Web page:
Wednesday, January 4, 2012

The Descendants--no spoiler review

This is a great family film that's R-rated. In it, even little kids say words that would have had my grandmother beating them with a stick for uttering. And yet, honest to Pete, in every other respect it's a wonderful family film that endorses family, integrity, good parenting. In every other respect besides language it's a PG-13 film.

And it's a really good movie by cinematic standards, wholly apart from the values it promotes. I once heard that casting was 80% of a movie. If so, "The Descendants" wins big time because the casting is flawless. George Clooney sinks into his character--which is tough to do when you're such a big star (and you look like Jay Leno's handsome first cousin). You really see him as his character, and his voiceover narration actually works, unlike many voiceovers.

But the first class casting extends down to the smallest parts--the sign of a fine movie. And the second role, the hero's rebellious daughter, is played with real distinction by Shailene Woodley, previously only known as the lead in the CW network's teen soaper/weekly abstinence infomercial "Secret Life of the American Teenager."

The film is set entirely in Hawaii--mostly in the Oahu of those who live there and have lived there for generations, in a suburban lifestyle that looks very much like mainland suburbia except that even the wealthiest families in the fanciest get-togethers are all barefoot. It's pretty cool, really.

Hawaii is one of the best pieces of casting--casting because it comes one of the main characters, providing a backdrop for the human players who are all--hence the title--the descendants of haoles from the mainland and local Hawaiians who intermarried.

One character who has precious screen time is Matthew Lillard, who I only knew of from his role in the Scooby Doo movies--that is, as a rubber-faced buffoon. But here in a small role he does a great job portraying a quasi-slimeball who isn't quite as bad as we're led to think. And Judy Greer, playing the character's wife, does an equally great job with a small role.

The cinematography is competent if not cutting edge. It's aided by being set in Hawaii. Hard to lose with that one. I've been there several times, and the film really took me back. I could smell the warm, humid air and how it makes the main character (Clooney's) sweat when he runs for a while.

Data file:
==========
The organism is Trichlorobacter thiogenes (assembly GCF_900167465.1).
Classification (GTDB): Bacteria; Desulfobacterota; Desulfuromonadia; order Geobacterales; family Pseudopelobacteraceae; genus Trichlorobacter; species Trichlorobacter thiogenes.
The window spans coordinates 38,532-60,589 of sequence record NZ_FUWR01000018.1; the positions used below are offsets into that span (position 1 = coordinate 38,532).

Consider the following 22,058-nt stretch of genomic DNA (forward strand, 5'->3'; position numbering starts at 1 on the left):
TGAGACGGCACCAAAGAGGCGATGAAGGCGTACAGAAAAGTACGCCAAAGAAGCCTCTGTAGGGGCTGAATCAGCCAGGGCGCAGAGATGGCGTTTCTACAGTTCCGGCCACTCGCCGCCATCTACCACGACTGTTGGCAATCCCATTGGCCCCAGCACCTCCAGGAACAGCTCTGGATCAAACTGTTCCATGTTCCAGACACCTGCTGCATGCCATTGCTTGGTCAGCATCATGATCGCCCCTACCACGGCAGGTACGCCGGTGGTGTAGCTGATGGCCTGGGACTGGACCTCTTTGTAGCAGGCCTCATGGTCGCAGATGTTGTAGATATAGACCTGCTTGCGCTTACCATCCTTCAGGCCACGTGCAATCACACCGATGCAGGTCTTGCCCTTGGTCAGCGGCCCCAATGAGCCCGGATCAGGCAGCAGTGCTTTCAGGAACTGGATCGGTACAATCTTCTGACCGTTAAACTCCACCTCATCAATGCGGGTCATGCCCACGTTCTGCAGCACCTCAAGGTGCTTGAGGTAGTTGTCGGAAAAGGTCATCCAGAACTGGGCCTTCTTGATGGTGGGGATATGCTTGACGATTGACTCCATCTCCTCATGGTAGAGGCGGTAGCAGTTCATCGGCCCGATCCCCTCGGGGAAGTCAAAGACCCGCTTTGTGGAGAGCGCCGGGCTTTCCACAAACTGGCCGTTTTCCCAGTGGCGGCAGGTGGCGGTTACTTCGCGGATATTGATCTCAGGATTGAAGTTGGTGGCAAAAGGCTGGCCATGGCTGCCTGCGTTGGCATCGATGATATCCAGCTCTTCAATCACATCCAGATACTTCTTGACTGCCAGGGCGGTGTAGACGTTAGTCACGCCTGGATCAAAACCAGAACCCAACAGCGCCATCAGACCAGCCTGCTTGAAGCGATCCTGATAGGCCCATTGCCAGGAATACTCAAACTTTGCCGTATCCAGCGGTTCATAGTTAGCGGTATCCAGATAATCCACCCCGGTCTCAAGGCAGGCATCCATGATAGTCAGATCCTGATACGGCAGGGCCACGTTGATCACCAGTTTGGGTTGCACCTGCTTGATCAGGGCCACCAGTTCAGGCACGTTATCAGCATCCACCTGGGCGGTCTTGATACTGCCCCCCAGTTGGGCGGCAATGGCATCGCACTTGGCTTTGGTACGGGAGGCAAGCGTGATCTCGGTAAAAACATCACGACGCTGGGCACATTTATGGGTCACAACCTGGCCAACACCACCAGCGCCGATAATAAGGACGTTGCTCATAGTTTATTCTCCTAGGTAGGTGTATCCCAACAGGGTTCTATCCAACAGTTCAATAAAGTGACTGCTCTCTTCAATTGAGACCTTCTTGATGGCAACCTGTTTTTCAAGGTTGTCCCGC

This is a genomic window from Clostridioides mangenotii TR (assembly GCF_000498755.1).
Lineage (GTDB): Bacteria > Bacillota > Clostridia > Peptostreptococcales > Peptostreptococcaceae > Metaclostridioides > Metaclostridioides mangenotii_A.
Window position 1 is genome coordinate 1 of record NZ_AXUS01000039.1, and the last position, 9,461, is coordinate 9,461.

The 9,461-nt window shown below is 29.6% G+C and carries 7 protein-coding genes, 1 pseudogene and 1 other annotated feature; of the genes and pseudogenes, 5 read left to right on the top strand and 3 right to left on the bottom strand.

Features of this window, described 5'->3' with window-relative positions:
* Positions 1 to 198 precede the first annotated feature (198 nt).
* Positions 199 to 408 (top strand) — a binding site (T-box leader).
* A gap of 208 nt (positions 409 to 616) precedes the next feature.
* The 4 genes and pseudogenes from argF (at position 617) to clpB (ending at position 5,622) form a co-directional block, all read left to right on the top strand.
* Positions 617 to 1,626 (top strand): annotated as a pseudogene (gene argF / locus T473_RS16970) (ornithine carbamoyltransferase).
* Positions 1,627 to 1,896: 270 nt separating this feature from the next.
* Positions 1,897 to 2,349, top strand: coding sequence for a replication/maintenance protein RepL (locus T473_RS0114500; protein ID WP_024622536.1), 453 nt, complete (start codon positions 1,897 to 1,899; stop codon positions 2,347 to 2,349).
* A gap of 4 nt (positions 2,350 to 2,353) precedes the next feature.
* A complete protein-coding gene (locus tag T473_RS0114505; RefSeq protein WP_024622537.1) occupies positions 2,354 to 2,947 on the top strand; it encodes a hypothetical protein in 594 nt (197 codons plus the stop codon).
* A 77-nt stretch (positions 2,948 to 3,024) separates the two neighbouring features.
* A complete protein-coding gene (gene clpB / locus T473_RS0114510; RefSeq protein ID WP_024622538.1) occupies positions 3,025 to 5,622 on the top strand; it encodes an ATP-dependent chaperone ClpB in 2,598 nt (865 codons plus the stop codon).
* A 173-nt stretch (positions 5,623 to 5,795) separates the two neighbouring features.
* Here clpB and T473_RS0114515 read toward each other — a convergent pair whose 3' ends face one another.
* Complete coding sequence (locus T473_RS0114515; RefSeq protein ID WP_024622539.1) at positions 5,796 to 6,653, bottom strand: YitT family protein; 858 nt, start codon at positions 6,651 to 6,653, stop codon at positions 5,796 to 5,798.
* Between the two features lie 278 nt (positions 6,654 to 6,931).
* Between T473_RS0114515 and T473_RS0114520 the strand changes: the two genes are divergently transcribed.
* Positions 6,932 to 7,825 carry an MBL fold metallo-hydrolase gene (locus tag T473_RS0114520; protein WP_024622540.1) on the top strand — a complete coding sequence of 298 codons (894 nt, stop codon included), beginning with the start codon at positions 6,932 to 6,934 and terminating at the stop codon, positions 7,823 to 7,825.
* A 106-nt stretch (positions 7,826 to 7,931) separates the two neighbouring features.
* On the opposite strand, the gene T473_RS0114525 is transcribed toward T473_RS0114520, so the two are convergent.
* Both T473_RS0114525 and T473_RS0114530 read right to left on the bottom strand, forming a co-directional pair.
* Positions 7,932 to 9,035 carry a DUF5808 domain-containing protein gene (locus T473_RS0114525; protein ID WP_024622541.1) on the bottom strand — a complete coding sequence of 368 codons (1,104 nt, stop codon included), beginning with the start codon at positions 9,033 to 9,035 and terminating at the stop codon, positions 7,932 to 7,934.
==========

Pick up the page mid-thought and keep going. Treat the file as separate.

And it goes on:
This film has gotten rave reviews from the critcs and from audiences. You will do yourself a favor if you see it based on those and this, without trying to find out all the details of the movie. You can get the whole plot easily enough, since most reviews tell the whole story most of the time. I'm trying to help preserve some element of surprise for you here, while still telling you whether you should see it, and whether in a theater or not.

As for that, my rule of thumb is to only see 3D films in theaters rather than on my 46" flat screen home theater. This film isn't 3D, but I happened to see it in a theater. Some people I saw it with thought the Hawaiian setting was enough to justify seeing it in a theater. I dunno, but that is an argument for it. But I don't think you'll feel bereft if you wait for the DVD.

The same evening we saw "How to tame your dragon" on a home theatre, and it made us greatly miss how great it had looked in a theater in 3D, BTW.

The measure of a film, for me, is whether it sticks with me. This has. The characters are so richly drawn, and the actors convey their characters with so much good acting and not all the talkiness that screenwriters like to put in everyone's mouths. I'm talkative myself, but most people really aren't, and I felt the screenwriting here was true to the characters' characters.

Need anything more to decide whether to see it? Well I should add that it's a dramady that moves deftly between comic and very serous moments. At the end, you won't feel devastated. Actually, you'll have trouble not smiling--the kind of warm smile I often give my wife of 30 years after a moment of shared understanding. The film is sophisticated in its characterizations without being at all arch or pretentious. It's an honest movie with a lot of heart, yet without hiding any of the characters' flaws--or, in the case of the more or less bad guys--strengths. Ultimately it has no saints or devils. Just a bunch of people, connected in various way, doing the best they Paradise.

1 comment:

Anonymous said...

Nice review! I really thought that this was a great film. George Clooney, Shailene Woodley and Amara Miller were simply a pure delight to watch as they provided an interesting critique of the modern American family. The Hawaiian setting was great as well. Check out mine if you get the chance.